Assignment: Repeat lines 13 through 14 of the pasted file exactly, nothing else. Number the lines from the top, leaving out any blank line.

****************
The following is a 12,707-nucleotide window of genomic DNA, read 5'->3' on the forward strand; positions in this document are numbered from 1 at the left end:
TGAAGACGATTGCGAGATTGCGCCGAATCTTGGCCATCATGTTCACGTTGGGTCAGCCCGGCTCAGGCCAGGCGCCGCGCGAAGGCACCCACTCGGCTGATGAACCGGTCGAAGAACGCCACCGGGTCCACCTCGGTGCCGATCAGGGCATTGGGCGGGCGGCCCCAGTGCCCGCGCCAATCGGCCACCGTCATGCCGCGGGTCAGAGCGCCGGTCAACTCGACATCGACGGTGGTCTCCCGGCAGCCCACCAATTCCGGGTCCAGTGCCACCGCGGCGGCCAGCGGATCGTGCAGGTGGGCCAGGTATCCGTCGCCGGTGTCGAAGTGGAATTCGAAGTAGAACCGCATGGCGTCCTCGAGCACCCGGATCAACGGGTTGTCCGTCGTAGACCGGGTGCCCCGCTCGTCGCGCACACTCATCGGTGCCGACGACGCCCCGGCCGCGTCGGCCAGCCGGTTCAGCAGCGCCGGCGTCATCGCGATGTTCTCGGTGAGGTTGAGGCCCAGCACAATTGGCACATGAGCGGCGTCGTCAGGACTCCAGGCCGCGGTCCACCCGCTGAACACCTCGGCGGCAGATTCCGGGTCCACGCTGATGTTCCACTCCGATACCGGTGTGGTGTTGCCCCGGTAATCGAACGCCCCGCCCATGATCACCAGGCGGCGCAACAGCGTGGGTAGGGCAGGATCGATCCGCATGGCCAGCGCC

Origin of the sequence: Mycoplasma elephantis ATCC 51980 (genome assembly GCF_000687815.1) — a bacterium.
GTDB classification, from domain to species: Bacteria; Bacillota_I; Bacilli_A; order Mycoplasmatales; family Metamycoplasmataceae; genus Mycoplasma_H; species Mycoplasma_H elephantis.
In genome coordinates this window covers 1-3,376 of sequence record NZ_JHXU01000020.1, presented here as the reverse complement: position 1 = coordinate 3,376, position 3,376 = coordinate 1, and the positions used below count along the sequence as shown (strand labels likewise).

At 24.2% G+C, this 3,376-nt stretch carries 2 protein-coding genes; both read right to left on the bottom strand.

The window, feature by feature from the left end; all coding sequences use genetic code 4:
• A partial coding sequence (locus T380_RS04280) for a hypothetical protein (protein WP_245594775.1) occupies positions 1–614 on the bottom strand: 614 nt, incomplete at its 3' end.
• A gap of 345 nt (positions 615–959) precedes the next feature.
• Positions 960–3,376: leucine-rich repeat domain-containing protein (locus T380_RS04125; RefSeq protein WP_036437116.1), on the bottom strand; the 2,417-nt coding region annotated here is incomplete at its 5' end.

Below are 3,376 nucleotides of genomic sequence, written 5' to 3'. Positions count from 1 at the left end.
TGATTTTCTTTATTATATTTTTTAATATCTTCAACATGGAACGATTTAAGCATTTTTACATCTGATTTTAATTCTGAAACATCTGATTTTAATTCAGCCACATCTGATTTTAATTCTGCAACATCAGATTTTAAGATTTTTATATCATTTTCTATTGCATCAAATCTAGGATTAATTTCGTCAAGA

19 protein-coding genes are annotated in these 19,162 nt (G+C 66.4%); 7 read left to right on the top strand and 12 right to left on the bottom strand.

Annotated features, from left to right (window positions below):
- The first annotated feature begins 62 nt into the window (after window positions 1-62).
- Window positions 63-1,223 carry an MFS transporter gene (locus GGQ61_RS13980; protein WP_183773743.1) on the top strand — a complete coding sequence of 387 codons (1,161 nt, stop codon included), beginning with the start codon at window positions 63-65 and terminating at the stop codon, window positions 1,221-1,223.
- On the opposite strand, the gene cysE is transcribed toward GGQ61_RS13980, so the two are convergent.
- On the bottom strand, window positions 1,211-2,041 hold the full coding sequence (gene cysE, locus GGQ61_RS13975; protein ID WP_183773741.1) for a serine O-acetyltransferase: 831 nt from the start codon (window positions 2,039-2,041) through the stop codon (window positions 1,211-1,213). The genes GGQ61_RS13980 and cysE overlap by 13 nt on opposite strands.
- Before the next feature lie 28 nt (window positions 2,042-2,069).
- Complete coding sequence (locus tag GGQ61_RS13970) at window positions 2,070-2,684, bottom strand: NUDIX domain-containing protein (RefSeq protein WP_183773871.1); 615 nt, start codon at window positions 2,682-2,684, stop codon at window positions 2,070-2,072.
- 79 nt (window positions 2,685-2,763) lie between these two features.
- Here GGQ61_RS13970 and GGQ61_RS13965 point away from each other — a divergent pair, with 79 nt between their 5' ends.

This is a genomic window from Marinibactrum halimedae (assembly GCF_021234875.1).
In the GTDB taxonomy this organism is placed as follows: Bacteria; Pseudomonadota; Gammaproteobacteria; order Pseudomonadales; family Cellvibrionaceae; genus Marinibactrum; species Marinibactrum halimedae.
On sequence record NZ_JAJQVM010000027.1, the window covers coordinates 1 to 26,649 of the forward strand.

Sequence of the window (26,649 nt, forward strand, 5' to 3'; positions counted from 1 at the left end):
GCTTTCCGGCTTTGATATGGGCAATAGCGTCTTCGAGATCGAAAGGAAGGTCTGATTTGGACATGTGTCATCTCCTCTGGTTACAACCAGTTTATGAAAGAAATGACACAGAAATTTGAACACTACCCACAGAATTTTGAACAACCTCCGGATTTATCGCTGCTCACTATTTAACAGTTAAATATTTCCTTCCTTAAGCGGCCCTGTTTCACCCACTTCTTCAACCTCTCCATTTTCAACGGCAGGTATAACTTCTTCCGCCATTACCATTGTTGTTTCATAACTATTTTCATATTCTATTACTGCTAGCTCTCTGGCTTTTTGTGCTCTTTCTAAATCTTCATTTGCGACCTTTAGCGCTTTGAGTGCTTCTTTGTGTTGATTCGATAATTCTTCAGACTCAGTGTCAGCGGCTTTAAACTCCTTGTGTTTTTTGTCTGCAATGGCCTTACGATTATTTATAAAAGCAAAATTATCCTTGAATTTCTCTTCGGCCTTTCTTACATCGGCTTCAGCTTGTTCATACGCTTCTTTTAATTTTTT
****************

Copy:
19 protein-coding genes are annotated in these 19,162 nt (G+C 66.4%); 7 read left to right on the top strand and 12 right to left on the bottom strand.

Annotated features, from left to right (window positions below):